Ever wonder what might be heating the world’s oceans?
Most estimates of volcanogenic carbon dioxide emission are woefully low, says consulting geologist Timothy Casey.
An enormous and unmeasured amount of carbon dioxide degases from volcanoes, mostly submarine.
Lava contains a surprising amount of carbon dioxide, said Casey in his paper, “Volcanic Carbon Dioxide.” (Principia Scientific International, 16 June 2014). In fact, CO2 is the second most abundantly emitted volcanic gas next to steam.
Carbon dioxide from underwater volcanoes dwarfs man-made contributions
Carbon dioxide emissions from volcanoes – especially from underwater volcanoes – dwarf anthropogenic (man-made) contributions, says Casey. Unfortunately, some researchers dismiss not only mid-oceanic-ridge emissions, but all other forms of submarine volcanism altogether, which is a major oversight.
According to one study, Pacific mid-plate seamounts number between 22,000 and 55,000, of which 2,000 are active volcanoes, says Casey. One researcher dismisses those few, justifying the omission by claiming that mid-oceanic ridges discharge less CO2 than is consumed by hydrothermal carbonate systems.
Submarine lakes of liquid carbon dioxide
In point of fact, says Casey, carbon dioxide escapes these hydrothermal vent systems in such quantities that it sometimes accumulates in submarine lakes of liquid carbon dioxide. There is nothing to prevent that superheated carbon dioxide from dissolving into the seawater or otherwise making its way to the surface.
Since seawater in the vicinity of hydrothermal vent systems is saturated with carbon dioxide, and since seawater elsewhere is not saturated with CO2, it stands to reason that this saturation came from the hydrothermal vent system, Casey argues. If the vent system consumed more carbon dioxide than it emitted, the seawater in the vicinity of hydrothermal vent systems would be CO2 depleted.
Because the oceans occupy twice the surface area of land, it would be easy to believe that one the oceans would contain twice the number of volcanoes as exist on land. But the number of submarine volcanoes is far, far higher than that.
3,477,403 submarine volcanoes exist worldwide
As Casey points out, after surveying 201,055 submarine volcanoes, Hillier & Watts estimated that a total of 3,477,403 submarine volcanoes exist worldwide, of which, Casey estimates, 139,096 are active.
Three Million Volcanoes Can’t be Wrong.
Those active underwater volcanoes are pumping superheated water – as much as 2,150°F (1,177°C) hot – into the world’s oceans. More than ten times the boiling point!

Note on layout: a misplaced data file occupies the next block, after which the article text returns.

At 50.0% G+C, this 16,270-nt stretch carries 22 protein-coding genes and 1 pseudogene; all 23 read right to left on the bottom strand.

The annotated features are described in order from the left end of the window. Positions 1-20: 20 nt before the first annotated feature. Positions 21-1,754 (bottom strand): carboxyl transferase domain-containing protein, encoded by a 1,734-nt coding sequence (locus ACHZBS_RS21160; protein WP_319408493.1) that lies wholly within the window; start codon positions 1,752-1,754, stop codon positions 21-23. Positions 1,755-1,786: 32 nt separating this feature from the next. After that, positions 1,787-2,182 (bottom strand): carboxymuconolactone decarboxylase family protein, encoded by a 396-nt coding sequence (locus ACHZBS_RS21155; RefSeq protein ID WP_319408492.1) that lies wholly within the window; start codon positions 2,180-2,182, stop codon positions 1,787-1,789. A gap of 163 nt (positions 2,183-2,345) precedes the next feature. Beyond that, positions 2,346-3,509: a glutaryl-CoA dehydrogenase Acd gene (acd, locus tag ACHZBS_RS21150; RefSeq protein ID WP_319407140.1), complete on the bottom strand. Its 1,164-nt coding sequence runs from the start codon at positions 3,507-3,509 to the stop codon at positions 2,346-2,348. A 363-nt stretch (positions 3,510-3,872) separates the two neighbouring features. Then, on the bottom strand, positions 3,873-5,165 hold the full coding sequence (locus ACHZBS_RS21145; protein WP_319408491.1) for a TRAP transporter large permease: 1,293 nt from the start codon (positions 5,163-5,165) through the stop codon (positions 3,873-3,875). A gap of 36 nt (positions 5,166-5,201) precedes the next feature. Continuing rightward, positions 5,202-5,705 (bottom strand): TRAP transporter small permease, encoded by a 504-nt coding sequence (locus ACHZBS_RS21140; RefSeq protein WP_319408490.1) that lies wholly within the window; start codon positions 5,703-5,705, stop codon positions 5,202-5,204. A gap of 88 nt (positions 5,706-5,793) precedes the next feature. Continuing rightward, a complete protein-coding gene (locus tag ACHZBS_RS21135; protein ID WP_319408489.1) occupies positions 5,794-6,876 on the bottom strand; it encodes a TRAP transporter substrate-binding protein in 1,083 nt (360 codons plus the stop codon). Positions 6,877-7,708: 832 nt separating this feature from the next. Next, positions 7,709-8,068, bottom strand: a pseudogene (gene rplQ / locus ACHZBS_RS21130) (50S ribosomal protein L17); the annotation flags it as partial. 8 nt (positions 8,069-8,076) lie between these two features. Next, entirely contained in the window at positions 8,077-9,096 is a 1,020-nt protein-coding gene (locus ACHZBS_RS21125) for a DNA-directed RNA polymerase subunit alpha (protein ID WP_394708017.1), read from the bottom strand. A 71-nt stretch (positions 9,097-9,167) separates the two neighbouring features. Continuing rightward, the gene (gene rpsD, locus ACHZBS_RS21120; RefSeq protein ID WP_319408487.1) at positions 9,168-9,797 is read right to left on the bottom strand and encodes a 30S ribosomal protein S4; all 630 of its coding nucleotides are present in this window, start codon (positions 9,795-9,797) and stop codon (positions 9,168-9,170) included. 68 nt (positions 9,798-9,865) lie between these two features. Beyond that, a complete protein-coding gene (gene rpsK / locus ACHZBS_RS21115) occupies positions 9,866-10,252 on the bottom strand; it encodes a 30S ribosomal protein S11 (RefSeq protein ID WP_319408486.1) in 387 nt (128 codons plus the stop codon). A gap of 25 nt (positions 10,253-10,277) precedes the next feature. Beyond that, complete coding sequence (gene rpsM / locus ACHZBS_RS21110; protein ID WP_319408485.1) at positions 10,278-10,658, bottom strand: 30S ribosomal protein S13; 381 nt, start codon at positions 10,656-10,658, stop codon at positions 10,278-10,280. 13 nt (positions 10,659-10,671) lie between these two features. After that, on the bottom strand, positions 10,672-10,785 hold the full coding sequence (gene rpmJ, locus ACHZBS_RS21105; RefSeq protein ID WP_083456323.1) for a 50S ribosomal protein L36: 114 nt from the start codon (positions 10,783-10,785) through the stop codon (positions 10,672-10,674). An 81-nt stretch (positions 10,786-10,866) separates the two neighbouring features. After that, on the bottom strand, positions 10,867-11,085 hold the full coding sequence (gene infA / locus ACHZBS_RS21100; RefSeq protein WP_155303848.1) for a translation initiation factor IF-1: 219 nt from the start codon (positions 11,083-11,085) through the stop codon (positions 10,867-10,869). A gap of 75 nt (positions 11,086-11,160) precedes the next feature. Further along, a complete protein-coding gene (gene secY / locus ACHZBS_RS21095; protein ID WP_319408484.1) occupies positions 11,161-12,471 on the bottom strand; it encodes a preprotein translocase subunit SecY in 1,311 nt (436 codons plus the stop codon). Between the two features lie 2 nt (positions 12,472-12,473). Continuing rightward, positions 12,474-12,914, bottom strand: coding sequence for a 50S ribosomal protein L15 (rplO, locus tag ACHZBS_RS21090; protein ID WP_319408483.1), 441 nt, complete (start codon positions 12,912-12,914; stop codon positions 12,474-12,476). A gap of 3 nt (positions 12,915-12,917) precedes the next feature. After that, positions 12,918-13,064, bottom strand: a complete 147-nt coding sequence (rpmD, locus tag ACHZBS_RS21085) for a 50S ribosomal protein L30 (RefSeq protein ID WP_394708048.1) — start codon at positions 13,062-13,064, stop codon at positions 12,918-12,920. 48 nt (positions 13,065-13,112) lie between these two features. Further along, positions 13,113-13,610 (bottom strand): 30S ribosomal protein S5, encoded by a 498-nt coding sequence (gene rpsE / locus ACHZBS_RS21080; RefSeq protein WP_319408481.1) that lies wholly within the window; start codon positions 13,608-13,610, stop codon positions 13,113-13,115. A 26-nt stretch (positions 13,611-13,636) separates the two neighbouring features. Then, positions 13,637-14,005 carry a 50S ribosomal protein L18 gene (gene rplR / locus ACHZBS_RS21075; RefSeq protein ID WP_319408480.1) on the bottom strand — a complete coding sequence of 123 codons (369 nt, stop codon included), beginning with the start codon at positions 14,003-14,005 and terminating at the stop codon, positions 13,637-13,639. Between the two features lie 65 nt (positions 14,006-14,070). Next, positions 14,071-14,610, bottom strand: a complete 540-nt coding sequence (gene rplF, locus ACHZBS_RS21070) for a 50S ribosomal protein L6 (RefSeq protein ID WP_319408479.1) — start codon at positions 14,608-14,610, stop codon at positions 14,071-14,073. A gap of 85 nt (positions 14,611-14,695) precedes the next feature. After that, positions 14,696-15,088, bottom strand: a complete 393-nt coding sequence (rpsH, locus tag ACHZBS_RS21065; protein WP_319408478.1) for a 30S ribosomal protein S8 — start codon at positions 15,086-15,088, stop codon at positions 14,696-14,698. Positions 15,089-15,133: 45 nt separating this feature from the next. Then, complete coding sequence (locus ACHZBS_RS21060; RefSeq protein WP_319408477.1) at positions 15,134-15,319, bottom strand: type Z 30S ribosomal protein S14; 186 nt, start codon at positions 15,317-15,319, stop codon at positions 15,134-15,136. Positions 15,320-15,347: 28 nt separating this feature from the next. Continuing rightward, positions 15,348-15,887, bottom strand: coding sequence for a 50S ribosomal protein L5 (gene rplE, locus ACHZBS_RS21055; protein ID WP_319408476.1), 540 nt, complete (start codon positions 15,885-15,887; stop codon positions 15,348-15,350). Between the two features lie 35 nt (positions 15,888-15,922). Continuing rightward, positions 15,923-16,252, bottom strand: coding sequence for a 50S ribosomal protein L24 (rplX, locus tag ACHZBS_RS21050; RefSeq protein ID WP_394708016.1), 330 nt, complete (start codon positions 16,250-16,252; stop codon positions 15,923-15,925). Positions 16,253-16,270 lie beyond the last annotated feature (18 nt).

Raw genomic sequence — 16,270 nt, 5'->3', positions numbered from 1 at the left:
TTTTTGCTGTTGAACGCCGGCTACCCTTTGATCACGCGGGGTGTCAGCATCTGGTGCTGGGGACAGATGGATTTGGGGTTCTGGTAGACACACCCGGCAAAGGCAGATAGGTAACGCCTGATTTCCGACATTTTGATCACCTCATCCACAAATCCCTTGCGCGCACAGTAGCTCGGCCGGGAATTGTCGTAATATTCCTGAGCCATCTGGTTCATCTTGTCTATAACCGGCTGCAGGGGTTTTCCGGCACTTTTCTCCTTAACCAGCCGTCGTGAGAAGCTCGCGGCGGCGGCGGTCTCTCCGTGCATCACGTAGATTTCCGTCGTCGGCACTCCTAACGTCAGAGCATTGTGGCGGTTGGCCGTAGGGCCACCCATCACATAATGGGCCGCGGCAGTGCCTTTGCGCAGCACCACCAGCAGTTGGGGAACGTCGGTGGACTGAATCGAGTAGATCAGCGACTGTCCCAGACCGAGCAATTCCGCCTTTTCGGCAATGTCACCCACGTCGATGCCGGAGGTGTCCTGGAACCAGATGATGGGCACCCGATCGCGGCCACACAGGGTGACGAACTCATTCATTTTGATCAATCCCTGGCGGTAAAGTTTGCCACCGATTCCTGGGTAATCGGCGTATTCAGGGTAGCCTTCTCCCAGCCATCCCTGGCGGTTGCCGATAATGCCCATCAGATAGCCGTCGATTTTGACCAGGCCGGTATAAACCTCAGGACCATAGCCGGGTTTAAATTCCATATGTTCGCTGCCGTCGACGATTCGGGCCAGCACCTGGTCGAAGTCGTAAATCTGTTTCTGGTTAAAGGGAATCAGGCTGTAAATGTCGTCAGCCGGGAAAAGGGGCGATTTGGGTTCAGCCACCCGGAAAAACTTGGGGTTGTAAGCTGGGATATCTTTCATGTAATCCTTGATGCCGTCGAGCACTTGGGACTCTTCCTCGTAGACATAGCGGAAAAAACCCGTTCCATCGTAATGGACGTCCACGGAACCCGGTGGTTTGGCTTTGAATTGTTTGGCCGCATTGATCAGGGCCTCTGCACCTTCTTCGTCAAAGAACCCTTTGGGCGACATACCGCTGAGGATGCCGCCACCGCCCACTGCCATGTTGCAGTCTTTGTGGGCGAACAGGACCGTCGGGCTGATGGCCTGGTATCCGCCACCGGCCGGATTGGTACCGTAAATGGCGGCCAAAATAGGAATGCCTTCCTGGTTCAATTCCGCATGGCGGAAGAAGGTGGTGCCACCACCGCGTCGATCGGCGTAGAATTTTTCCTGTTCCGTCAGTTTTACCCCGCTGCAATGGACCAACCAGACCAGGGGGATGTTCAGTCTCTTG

Those same underwater volcanoes are pumping massive amounts of CO2 into the oceans, which then makes its way to the surface, and thence into our atmosphere.
It’s not global warming, it’s ocean warming.
I’m including the four references that I think are most relevant.
Hillier, J. K., & Watts, A. B., 2007, “Global distribution of seamounts from ship- track bathymetry data”, Geophysical. Research. Letters, Vol. 34, L13304, doi:10.1029/2007GL029874
Plimer, I. R., 2001, a short history of planet earth, 250 pp., ISBN13: 978-0-7333-1004- 0
Plimer, I. R., 2009, Heaven and Earth: Global Warming, the Missing Science, 503 pp., ISBN13: 978-1-9214-2114-3
Wishart, I., 2009, Air Con: The Seriously Inconvenient Truth about Global Warming, ISBN13: 978-0-9582-4014-7
See entire paper:
Thanks to Hans Schreuder for this link
“This paper totally blows the man-made CO2 hype out of the water and underscores your own predictions of the amount if underwater volcanic activity,” says analytical chemist Hans Schreuder.
“To those of us who can see through the official mist, the CO2 issue is nothing more than a political ruse, eagerly underwritten by academics who have never thought for themselves and only regurgitate what was written in their textbooks,” says Hans. “No critical thought, no acceptance that the old “masters” might have been wrong, such as Kirchoff, Arrhenius et al.”
Note: In an attempt to make it readable for the layman, I’ve taken great liberties with Casey’s paper, simplifying, simplifying, simplifying. If you think I went too far, you’re welcome to point out your disagreements in the comments section.
I think the original paper – 20 pages long, quite technical, with more than 60 entries in the bibliography – would have made the average reader’s eyes cross very quickly.